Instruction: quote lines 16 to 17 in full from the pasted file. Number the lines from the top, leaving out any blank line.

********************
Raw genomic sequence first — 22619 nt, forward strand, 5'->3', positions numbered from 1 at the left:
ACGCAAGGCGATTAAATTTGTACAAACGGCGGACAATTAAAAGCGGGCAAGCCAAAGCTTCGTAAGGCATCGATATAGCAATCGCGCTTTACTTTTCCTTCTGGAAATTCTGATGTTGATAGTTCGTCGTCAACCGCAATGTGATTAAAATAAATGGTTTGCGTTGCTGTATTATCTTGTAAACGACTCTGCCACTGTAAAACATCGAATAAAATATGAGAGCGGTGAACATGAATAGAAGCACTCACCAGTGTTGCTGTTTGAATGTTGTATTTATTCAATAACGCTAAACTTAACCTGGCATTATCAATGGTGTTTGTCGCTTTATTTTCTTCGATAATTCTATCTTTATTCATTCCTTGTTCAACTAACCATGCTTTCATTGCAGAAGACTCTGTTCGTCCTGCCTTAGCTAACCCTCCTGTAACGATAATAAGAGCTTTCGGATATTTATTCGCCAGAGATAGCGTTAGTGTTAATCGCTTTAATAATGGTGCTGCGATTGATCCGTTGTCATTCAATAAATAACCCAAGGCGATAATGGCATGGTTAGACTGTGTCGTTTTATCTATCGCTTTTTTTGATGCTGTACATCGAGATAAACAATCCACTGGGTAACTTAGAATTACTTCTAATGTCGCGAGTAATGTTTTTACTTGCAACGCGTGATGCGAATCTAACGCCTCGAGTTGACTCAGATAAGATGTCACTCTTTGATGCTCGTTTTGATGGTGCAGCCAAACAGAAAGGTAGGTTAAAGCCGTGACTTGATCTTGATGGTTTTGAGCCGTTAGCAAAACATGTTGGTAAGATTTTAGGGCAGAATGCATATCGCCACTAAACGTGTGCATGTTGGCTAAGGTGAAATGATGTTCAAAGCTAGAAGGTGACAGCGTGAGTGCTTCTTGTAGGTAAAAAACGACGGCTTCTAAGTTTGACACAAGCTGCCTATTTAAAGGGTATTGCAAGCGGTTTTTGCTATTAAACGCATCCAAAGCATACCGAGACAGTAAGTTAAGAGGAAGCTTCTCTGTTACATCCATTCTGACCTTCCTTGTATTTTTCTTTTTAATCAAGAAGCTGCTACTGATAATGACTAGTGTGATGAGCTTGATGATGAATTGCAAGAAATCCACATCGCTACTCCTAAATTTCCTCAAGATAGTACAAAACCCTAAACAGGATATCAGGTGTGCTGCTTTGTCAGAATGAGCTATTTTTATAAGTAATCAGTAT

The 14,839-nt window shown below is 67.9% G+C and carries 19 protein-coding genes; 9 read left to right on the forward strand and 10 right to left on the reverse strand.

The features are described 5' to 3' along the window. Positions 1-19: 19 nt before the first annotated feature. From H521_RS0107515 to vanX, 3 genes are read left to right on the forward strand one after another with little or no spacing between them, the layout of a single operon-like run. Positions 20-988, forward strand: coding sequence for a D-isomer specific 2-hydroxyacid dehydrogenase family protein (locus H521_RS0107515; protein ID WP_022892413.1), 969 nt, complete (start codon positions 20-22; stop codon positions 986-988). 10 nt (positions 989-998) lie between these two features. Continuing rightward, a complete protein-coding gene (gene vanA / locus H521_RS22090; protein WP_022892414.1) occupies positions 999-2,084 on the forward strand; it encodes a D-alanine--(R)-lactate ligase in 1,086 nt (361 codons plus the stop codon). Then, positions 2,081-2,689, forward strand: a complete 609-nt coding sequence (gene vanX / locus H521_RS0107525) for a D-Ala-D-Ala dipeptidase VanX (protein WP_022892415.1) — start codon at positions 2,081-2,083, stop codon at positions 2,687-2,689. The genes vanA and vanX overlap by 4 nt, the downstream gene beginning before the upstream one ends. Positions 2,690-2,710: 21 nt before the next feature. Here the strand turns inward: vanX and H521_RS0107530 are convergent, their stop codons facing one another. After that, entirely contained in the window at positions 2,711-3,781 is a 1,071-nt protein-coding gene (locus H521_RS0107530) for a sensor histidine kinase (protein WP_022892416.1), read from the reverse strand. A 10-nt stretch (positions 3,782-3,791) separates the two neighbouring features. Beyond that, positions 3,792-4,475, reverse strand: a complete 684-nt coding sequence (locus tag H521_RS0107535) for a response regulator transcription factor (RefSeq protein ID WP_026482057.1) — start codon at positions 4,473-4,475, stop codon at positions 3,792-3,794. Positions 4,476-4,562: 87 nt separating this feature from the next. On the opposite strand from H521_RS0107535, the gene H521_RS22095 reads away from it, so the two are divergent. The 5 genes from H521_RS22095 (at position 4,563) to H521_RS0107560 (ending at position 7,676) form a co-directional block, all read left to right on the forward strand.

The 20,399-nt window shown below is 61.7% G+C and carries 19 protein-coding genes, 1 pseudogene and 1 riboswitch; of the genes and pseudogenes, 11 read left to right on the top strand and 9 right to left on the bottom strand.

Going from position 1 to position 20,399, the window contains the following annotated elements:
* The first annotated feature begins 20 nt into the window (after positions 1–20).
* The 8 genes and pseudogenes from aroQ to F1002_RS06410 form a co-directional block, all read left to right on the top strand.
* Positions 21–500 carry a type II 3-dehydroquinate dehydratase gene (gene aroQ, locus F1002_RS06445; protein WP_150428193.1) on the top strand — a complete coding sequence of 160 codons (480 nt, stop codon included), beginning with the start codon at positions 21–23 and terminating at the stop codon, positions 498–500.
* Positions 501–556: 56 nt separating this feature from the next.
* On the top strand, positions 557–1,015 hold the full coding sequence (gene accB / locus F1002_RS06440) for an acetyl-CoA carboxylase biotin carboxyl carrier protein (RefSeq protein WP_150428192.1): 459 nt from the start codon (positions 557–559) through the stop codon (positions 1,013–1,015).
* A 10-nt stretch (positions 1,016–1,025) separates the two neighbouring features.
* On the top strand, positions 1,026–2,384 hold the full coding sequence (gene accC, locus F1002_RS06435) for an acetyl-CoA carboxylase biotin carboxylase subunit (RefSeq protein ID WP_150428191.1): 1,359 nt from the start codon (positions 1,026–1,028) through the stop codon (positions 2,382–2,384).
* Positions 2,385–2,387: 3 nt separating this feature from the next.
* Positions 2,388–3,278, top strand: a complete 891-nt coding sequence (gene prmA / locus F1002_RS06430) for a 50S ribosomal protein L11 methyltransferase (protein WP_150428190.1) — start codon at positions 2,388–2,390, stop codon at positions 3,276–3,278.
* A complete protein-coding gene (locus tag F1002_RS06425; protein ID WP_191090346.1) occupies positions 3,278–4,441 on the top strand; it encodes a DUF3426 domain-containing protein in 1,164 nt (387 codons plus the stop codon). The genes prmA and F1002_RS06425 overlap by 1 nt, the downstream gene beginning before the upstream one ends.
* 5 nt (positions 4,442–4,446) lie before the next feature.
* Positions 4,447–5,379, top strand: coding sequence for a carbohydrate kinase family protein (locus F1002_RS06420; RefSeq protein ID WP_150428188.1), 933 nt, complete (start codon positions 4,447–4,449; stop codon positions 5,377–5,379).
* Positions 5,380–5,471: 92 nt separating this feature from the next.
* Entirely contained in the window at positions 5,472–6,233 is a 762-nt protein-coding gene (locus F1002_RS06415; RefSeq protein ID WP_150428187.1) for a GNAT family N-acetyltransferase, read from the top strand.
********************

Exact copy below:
* A complete protein-coding gene (locus tag F1002_RS06425; protein ID WP_191090346.1) occupies positions 3,278–4,441 on the top strand; it encodes a DUF3426 domain-containing protein in 1,164 nt (387 codons plus the stop codon). The genes prmA and F1002_RS06425 overlap by 1 nt, the downstream gene beginning before the upstream one ends.
* 5 nt (positions 4,442–4,446) lie before the next feature.